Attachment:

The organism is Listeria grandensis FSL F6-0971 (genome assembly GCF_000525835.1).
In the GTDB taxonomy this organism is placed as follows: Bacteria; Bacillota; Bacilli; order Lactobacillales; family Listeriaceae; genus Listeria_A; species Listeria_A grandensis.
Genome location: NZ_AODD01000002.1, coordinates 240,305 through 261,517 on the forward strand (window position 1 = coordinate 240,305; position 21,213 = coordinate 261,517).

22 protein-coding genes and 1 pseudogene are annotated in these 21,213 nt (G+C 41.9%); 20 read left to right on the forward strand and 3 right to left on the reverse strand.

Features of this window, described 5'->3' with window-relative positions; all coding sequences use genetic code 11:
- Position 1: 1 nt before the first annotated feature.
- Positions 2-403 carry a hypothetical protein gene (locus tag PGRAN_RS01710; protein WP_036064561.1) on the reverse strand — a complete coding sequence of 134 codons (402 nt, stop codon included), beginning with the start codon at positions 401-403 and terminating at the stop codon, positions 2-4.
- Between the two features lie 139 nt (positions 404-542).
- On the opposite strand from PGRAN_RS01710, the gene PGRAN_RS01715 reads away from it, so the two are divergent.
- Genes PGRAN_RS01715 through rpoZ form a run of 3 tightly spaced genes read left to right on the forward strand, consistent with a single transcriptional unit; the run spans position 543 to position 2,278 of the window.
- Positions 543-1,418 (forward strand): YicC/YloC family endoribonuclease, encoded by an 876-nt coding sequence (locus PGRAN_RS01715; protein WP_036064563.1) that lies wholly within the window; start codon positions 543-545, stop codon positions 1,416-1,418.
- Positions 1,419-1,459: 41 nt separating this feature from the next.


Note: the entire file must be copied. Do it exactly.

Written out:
The organism is Listeria grandensis FSL F6-0971 (genome assembly GCF_000525835.1).
In the GTDB taxonomy this organism is placed as follows: Bacteria; Bacillota; Bacilli; order Lactobacillales; family Listeriaceae; genus Listeria_A; species Listeria_A grandensis.
Genome location: NZ_AODD01000002.1, coordinates 240,305 through 261,517 on the forward strand (window position 1 = coordinate 240,305; position 21,213 = coordinate 261,517).

22 protein-coding genes and 1 pseudogene are annotated in these 21,213 nt (G+C 41.9%); 20 read left to right on the forward strand and 3 right to left on the reverse strand.

Features of this window, described 5'->3' with window-relative positions; all coding sequences use genetic code 11:
- Position 1: 1 nt before the first annotated feature.
- Positions 2-403 carry a hypothetical protein gene (locus tag PGRAN_RS01710; protein WP_036064561.1) on the reverse strand — a complete coding sequence of 134 codons (402 nt, stop codon included), beginning with the start codon at positions 401-403 and terminating at the stop codon, positions 2-4.
- Between the two features lie 139 nt (positions 404-542).
- On the opposite strand from PGRAN_RS01710, the gene PGRAN_RS01715 reads away from it, so the two are divergent.
- Genes PGRAN_RS01715 through rpoZ form a run of 3 tightly spaced genes read left to right on the forward strand, consistent with a single transcriptional unit; the run spans position 543 to position 2,278 of the window.
- Positions 543-1,418 (forward strand): YicC/YloC family endoribonuclease, encoded by an 876-nt coding sequence (locus PGRAN_RS01715; protein WP_036064563.1) that lies wholly within the window; start codon positions 543-545, stop codon positions 1,416-1,418.
- Positions 1,419-1,459: 41 nt separating this feature from the next.